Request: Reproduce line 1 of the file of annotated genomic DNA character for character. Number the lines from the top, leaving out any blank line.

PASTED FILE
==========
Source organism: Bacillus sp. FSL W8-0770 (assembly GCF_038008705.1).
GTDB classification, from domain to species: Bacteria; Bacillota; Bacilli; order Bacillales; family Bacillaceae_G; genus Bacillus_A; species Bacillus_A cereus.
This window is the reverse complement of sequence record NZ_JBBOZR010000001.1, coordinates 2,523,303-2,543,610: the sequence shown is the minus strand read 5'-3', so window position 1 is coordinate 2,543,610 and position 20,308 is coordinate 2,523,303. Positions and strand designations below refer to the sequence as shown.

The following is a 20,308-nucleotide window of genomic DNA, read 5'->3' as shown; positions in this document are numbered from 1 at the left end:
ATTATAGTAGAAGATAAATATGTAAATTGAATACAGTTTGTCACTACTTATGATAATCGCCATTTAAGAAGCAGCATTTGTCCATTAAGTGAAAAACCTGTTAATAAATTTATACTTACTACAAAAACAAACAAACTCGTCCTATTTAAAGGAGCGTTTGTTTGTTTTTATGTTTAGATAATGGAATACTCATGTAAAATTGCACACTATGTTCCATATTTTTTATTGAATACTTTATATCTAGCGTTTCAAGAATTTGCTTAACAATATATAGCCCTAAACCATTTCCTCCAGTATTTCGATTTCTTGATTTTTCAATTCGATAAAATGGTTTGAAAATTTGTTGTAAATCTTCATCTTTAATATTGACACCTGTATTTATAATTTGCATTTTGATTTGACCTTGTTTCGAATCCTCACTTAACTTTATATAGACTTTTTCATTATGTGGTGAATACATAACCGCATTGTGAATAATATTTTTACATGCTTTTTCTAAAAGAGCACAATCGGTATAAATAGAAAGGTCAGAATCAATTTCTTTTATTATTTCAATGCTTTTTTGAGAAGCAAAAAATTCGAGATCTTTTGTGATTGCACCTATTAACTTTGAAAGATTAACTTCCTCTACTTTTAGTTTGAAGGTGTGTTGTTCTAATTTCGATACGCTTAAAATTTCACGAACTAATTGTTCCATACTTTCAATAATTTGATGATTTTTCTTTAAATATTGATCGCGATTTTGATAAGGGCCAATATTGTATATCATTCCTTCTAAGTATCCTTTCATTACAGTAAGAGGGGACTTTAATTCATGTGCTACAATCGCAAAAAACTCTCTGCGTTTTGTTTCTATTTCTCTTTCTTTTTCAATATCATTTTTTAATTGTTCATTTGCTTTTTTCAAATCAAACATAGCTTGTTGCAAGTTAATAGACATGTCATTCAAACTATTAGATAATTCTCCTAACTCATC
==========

Source organism: Bacillus sp. FSL W8-0770 (assembly GCF_038008705.1).